So the Five Eyes instead found a different way to get the information they wanted. As first reported by The Washington Post, they targeted the series of fiber-optic links that Google and Yahoo had built to connect their data centers outside American borders. These private cables gave the companies the capacity to move information quickly and securely — they thought — between different parts of their expansive digital infrastructure. These were the cables and centers that made the cloud possible.

Google protected its data centers very carefully, with round-the-clock guards, heat-sensitive cameras, and biometric authentication of employees. But because the connections were privately owned and only between data centers, Google and other companies had not prioritized encrypting the communications that flowed through the cables. Google had planned to do so, even before the Snowden revelations, but the project had moved slowly. This delay left large amounts of user data unencrypted; getting access to these cables would be almost as good as getting into the heavily protected data centers themselves.

Like a quarterback drawing up a play in the dirt, someone at the NSA hand-diagrammed the plan for targeting the technology companies and copied it onto a slide. The image showed the unencrypted links between data centers that the Five Eyes would target. Near the text highlighting the unencrypted areas, the artist had included a mocking smiley face. Through their telecommunications partners, the NSA and GCHQ gained access to the cables. The agencies then reverse-engineered the targeted companies' internal data formats, a technically complex task. They then built their own custom tools, just as if they worked for the firms, so that they could make sense of their massive new trove of data.

And what a trove it was. As with other passive collection programs, this one yielded too much data for the Five Eyes to handle. Even after filtering the fire-hose spray of data for the most useful information, the flow was still a torrent. In just a 30-day period, the NSA collected and sent back to headquarters almost 200 million records of internet activities, including website visits, records of emails and messages sent and received, and copies of text, audio and video content. It was an immense haul made possible by the interconnected global architecture of technology firms and the agency's secret access to their cables.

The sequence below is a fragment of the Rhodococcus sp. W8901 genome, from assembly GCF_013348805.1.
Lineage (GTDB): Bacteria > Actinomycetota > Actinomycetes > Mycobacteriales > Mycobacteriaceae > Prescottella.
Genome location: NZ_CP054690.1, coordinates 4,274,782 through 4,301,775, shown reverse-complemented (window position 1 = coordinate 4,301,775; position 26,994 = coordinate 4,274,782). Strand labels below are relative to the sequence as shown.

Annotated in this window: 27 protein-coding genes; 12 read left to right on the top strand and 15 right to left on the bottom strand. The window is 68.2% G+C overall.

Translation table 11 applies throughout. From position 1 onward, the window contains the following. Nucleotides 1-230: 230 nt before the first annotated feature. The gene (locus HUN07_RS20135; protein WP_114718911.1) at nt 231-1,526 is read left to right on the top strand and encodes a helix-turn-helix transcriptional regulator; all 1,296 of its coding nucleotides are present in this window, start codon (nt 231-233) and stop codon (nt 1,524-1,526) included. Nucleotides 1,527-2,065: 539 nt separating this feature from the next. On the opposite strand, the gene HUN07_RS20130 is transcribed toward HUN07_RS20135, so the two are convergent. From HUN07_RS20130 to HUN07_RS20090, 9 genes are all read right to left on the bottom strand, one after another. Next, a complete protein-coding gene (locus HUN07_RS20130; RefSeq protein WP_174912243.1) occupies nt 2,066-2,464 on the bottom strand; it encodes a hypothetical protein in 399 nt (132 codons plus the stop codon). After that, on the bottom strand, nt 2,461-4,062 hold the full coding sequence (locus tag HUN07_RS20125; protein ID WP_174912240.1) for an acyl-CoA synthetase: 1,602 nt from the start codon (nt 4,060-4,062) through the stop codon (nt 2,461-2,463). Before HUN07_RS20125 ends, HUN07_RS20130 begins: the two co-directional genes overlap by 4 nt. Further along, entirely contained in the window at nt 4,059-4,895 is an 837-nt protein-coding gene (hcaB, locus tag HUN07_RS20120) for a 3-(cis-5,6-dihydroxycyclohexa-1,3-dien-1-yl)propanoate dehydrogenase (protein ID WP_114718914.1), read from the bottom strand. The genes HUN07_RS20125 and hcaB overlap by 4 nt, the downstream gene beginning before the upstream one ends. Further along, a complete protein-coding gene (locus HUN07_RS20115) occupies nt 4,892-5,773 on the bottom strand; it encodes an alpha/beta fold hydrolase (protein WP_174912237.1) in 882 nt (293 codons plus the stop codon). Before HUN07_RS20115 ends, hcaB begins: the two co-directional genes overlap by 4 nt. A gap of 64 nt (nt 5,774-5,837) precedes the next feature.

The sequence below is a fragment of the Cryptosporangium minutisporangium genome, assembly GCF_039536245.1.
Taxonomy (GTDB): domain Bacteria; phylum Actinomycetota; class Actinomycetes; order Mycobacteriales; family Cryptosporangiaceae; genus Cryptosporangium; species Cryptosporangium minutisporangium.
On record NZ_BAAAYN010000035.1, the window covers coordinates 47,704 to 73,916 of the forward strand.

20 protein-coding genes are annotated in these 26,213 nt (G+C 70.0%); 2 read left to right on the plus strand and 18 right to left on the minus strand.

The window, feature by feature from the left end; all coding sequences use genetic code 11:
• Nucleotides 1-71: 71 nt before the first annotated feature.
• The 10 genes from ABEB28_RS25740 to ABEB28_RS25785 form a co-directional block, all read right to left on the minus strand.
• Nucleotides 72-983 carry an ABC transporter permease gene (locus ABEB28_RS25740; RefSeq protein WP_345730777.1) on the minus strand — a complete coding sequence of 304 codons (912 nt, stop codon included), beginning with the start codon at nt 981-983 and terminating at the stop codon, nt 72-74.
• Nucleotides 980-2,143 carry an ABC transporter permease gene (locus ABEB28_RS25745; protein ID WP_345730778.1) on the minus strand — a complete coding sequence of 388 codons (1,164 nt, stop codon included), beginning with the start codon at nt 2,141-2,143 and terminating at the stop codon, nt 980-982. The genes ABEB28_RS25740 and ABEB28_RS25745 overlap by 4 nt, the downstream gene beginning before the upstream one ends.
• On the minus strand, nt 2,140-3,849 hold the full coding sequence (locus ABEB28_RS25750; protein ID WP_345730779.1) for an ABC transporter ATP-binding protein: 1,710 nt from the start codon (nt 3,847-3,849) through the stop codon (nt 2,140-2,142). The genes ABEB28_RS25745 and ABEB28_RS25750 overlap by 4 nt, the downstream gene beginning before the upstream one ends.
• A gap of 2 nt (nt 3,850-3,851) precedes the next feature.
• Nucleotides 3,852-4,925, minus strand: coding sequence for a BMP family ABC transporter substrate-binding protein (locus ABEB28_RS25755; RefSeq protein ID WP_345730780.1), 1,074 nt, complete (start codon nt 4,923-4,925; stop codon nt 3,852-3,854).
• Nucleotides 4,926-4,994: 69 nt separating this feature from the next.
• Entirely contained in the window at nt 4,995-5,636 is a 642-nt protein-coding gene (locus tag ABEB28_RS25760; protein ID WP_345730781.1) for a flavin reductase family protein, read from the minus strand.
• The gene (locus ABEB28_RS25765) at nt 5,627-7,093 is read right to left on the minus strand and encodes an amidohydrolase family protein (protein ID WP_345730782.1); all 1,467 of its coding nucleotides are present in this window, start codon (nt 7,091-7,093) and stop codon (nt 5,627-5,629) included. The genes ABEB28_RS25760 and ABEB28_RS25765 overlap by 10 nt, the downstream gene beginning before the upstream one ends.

Much of this data was from foreigners. But other data was from Americans whose information had ended up overseas thanks to the complexity of the technology companies' clouds. In the parlance of the NSA, this data on Americans was "incidentally collected." Even though the data was American in origin, because the NSA had incidentally collected it overseas under EO 12333, the agency could hang onto it for five years with certain restrictions, and sometimes longer.

When the Snowden leaks revealed the NSA's tapping of private cables, Google and Yahoo were apoplectic. To Silicon Valley, it appeared that the NSA had used a legal loophole to do an end run around oversight. It seemed as if the NSA had hacked American companies either to gather data on Americans or to gather data on foreign targets that the agency could have collected, with more oversight and accountability, through the PRISM program. Google Chairman Eric Schmidt said the company was "annoyed to no end" about what the Five Eyes had done.

Google engineers were more direct. When The Washington Post showed two Google-affiliated engineers the NSA's smiley face diagram, they "exploded in profanity." Another wrote an online post condemning the Five Eyes operation and expressing his sentiments plainly: "Fuck these guys." Google and other firms had built their security systems to try to keep out Chinese and Russian hackers, and many considered the U.S. government a partner, even if that partnership was legally compelled. Finding out that the Five Eyes targeted them and bypassed their encryption felt like a betrayal to their engineers.